So, to summarize, some athletes win and some lose. And that doesn’t even mention the hammer throw, which was excluded from the series all together. Of greater interest to me, however, is whether the Diamond League met its goal of expanding the brand of athletics…
Although I’m a track fan and athlete, my interest in athletics goes well beyond spectating and competing. For me, I also love the business side of the sport and am constantly thinking about the challenge of how we can grow athletics. One recent idea that has proved very succesful is the shot put’s move outside the stadium at many meets. This has been a classic example of thinking outside the box (and the stadium) that has worked.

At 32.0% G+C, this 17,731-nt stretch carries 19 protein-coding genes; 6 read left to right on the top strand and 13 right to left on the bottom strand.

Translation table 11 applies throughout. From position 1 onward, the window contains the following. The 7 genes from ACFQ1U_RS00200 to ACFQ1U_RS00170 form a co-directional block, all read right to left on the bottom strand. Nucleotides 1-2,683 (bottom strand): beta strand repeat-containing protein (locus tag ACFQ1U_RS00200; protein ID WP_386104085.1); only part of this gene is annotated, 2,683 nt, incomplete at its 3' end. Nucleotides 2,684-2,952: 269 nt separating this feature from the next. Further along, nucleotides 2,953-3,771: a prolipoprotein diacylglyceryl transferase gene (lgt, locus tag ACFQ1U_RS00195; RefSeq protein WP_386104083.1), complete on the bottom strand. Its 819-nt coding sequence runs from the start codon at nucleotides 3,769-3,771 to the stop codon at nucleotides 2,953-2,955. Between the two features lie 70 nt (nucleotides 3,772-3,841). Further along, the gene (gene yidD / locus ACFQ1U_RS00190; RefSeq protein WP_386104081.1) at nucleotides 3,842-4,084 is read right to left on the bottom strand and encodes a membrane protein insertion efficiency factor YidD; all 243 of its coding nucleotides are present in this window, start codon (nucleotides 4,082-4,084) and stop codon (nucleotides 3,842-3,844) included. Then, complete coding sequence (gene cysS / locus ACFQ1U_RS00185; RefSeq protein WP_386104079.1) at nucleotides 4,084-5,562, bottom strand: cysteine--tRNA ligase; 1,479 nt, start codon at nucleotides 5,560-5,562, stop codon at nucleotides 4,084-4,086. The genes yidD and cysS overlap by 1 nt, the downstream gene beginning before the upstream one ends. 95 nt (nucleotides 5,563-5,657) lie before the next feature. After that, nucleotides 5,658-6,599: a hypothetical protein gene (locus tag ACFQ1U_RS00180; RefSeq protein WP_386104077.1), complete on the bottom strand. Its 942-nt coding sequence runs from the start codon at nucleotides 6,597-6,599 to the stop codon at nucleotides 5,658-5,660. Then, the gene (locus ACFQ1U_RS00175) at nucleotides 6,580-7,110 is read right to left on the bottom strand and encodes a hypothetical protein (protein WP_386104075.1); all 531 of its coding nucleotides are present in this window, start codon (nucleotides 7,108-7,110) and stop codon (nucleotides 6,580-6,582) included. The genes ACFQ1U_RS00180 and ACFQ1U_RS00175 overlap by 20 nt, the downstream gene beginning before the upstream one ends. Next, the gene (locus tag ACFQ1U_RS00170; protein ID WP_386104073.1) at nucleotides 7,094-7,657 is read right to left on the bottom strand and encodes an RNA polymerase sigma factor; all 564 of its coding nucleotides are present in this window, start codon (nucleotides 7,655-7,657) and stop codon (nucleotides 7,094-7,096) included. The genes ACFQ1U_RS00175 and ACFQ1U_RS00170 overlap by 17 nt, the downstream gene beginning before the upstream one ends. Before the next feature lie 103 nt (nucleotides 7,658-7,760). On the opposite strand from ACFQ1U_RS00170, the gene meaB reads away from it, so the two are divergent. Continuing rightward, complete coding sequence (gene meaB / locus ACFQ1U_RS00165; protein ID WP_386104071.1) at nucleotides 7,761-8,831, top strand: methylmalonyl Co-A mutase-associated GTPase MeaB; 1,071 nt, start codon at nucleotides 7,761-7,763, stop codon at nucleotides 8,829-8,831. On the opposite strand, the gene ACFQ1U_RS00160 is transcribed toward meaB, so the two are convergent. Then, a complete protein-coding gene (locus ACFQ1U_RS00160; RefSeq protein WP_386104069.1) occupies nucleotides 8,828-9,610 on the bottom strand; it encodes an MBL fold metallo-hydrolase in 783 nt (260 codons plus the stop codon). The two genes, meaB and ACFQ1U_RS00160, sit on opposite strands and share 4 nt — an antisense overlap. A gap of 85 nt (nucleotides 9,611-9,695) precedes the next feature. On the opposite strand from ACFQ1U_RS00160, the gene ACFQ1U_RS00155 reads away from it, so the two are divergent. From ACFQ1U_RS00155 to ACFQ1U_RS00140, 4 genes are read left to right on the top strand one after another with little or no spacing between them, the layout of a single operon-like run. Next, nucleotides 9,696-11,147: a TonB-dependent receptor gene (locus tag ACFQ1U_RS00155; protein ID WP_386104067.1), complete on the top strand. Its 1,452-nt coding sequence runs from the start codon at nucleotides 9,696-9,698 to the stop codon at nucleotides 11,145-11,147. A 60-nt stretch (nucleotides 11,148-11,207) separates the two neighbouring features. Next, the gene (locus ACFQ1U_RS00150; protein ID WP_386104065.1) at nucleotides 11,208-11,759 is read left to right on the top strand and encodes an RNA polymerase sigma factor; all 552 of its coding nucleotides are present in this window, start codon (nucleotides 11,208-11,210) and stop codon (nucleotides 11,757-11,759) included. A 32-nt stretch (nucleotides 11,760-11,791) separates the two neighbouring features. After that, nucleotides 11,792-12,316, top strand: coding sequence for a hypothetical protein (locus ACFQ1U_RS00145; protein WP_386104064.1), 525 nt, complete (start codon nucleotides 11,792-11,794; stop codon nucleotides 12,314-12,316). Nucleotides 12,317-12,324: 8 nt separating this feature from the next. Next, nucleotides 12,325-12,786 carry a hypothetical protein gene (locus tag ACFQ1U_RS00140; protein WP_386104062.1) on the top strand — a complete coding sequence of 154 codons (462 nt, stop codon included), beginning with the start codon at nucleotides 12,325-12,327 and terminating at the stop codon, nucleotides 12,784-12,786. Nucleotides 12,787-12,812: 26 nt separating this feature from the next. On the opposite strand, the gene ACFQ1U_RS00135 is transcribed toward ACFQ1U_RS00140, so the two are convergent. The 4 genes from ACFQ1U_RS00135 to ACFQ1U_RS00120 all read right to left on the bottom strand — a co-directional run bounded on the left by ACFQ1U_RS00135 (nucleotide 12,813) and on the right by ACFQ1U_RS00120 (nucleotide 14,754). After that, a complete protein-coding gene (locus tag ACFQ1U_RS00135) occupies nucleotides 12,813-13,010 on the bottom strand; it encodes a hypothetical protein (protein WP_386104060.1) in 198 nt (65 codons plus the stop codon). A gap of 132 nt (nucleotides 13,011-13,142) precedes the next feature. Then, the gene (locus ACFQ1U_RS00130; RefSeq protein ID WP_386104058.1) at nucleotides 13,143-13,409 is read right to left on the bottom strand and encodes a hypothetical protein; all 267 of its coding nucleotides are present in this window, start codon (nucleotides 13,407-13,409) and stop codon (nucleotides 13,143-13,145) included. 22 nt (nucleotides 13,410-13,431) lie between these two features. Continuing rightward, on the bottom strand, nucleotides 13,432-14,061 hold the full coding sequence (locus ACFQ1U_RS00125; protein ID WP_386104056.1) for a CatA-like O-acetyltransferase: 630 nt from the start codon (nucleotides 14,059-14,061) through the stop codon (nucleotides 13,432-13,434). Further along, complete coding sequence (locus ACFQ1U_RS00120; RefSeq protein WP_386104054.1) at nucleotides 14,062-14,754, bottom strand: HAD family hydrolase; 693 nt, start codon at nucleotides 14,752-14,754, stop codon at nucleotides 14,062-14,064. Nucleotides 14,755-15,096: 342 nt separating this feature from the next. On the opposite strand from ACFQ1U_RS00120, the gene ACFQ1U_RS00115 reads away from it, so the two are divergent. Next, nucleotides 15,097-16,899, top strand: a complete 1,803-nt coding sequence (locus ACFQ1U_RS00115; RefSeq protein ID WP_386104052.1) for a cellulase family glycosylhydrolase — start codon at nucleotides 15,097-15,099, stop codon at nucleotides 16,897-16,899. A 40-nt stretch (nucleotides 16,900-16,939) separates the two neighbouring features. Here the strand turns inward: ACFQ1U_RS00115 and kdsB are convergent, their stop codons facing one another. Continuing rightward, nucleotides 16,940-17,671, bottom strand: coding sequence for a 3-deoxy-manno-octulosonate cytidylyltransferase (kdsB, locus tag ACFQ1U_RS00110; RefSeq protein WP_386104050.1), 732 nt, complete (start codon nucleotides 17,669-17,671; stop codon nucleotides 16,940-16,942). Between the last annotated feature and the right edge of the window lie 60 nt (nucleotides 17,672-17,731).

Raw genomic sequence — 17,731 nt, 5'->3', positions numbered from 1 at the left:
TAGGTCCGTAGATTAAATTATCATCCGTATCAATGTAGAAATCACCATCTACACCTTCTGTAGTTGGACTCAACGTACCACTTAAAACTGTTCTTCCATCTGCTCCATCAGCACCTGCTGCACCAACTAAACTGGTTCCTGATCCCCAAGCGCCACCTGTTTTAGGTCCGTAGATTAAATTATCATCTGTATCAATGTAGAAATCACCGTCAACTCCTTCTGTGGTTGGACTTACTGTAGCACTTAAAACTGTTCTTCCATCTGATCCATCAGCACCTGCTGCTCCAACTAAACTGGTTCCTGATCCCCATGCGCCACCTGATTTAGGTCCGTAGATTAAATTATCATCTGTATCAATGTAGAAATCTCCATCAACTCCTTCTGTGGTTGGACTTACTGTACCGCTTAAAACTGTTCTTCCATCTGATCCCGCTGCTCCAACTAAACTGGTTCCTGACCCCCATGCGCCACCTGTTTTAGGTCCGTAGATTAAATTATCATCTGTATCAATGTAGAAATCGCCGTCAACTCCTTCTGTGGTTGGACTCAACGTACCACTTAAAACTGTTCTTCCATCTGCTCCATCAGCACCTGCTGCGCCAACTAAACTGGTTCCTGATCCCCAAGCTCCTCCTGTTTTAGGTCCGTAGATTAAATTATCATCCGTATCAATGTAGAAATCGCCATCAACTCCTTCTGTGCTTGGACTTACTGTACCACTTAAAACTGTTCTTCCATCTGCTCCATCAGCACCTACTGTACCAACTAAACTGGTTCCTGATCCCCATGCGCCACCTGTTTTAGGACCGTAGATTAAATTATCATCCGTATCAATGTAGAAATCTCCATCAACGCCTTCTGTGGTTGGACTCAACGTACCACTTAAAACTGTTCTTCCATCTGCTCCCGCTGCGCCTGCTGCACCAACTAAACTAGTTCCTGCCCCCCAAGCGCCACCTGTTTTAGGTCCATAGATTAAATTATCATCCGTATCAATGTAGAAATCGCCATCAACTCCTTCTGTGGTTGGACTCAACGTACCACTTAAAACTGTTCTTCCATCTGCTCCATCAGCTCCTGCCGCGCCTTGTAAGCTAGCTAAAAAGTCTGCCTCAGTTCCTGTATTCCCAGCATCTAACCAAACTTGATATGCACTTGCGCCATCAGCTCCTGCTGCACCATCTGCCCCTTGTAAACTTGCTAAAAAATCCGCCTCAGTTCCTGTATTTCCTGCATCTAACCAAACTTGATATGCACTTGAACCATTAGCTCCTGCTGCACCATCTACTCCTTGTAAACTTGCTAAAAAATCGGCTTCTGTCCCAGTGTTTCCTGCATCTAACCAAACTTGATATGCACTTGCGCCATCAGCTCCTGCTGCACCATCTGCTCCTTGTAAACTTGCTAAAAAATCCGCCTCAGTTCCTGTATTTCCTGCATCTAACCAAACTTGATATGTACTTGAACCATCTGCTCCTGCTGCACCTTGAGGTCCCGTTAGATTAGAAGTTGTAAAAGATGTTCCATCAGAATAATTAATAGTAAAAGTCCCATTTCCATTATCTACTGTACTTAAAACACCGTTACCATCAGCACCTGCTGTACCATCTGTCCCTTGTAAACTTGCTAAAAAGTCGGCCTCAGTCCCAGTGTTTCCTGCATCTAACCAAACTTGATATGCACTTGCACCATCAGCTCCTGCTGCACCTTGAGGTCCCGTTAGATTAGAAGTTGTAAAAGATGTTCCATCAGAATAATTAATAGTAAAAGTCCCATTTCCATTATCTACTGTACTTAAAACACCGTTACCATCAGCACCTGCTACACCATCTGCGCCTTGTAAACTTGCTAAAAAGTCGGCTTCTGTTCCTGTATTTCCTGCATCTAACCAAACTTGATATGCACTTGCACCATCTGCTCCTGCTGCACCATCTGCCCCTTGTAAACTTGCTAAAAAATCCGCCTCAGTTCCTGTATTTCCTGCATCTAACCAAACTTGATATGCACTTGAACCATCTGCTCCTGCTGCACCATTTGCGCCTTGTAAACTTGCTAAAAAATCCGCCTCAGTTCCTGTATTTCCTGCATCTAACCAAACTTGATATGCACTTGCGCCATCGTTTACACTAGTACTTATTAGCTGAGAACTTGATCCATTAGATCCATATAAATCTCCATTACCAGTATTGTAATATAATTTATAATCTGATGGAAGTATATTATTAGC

How We Got Here
While throwing outside the stadium is nothing new, the idea has been gaining traction in the past decade. The short lived Titan Games first tried it in 2003. It was easy for them to decide to put the shot put outside the stadium sinec it was the only track and field event included in the strength oriented program. But, the rest of the events took place indoors and the shot put was held outside. The atmosphere was still great, leading Adam Nelson to say “it was like the combination of a rock concert and fight night.” Nelson had an amazing foul at the 2004 meet before the event disappeared. During this time, the Oregon Track Classic also used to hold the shot put outside the stadium before the meet, creating an intimate setting leading to an intense experience where Adam Nelson set his personal best of 22.51m and Kevin Toth placed just third with a throw of 21.78m.